For three days last week, children and adults at Trinity United Methodist Church in McLean re-created a "Bible times" village for a vacation Bible school lesson about life in Israel during the life of Christ.

Dressed in homemade robes and cloaks, 45 adults and 48 children began each evening outdoors in six "tribal" tents where the elders led discussions of family life in biblical times.

The project, "Marketplace 29 A.D.," was designed to let the children learn by doing so that "they will come to know Christianity was a living relationship with God in the days when Jesus was teaching," said Christine Moore, a member of the church who coordinated the re-creation. "We tried to create as real an experience for the kids to live in 29 A.D. as we could."

Some authorities believe that 29 A.D. was the first of the three years that Christ taught.

A marketplace, with adults in the roles of merchants and artisans, was opened in the hall of the church.

Ropemakers, carpenters, potters and weavers plied their trades under tents, showing the children how to do their jobs and letting the children do it themselves. When the children wanted something to eat, they dipped into their money pouches to buy raisins, grapes, cheese and bread.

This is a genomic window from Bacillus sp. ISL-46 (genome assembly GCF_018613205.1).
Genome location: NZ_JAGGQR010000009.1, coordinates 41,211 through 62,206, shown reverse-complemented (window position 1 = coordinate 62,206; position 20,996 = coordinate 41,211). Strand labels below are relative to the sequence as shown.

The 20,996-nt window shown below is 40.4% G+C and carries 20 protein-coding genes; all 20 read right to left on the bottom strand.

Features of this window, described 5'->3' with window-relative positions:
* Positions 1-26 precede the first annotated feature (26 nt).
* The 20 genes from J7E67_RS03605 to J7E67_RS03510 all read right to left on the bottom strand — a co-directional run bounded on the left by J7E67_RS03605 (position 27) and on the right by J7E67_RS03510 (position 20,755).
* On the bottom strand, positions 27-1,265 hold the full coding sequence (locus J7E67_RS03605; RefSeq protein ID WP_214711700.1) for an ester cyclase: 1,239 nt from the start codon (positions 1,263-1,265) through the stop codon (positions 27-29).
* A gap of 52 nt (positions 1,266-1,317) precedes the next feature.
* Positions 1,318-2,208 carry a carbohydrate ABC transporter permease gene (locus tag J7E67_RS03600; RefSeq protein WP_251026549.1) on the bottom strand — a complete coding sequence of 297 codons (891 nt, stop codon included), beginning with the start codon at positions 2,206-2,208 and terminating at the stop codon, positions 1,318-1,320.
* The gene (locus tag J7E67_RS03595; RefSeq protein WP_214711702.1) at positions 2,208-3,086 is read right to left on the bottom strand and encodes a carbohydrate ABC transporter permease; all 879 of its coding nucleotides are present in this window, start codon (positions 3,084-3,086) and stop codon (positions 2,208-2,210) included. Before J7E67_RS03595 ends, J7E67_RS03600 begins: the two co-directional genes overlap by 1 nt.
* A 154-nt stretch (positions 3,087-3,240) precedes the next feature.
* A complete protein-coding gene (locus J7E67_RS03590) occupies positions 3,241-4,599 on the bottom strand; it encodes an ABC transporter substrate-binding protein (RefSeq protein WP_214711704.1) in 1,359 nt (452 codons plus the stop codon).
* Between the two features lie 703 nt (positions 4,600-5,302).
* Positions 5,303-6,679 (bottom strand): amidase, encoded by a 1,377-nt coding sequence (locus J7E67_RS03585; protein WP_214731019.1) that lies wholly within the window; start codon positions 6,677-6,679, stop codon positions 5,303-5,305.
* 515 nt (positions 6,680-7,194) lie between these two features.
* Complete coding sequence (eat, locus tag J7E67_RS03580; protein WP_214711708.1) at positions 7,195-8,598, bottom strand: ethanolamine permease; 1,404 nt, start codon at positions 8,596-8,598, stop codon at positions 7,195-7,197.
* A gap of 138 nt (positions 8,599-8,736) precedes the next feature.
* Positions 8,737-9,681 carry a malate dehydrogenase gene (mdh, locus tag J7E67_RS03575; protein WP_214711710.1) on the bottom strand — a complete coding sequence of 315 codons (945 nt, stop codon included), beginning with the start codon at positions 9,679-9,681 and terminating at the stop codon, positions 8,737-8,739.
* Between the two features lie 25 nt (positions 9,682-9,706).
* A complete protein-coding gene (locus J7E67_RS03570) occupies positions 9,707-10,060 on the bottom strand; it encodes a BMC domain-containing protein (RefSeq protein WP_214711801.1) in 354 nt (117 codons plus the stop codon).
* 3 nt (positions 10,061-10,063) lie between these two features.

A well was built, using a big tub, and placed in the center of the hall to provide water when the children prepared the communal bread dough.

Some children, the ones who couldn't avoid the tax collector, dipped into their pouches to pay him when he demanded a levy.

That wasn't the only demand on the children. They also had to fetch water from the communal well.

To add to the re-creation, two live donkeys were rented to emphasize the role and importance of animals during biblical times.

Each night, Gretchen Miller, Trinity's assistant pastor and marketplace storyteller, told a story from the Old Testament.

Miller said she enjoyed the "intergenerational element" of Marketplace 29 A.D. because it involved "not only children, but youth, young adults, parents and grandparents."

The marketplace was open to the community and attracted children who were Mormon, Catholic, Baptist and Jewish.

Bill Dyke, a tribal father and parent of Sarah and Rachele Dyke, said Marketplace 29 A.D. was "the best vacation Bible school I've seen anywhere."

In the marketplace and by living in small family clusters, children learned Jewish customs and dances such as the Dabka and the Hova.

The children also were taught two songs in Hebrew: "Hevaynu Shalom Alaychem" ("We Brought Peace Unto You"), and "Shalom Chaverim" ("Farewell, Good Friends").

Nine-year-old Arthur Rivera said he "had fun making bread," and his 12-year-old sister, Tiara, said she "liked the carpenter shop and the storyteller."

Donna Bacas, marketplace tribal parent and mother of 6-year-old Bible school participant John Harry Bacas, said her son "couldn't wait to come back. He was begging to return."

Said John, "I didn't know vacation Bible school was this much fun."

Annelise Eschenbacher, 11, thought that "Bible school was much better" this year. "Instead of sitting around reading the Bible, we dressed in costumes. You can read the Bible, but here you can do it."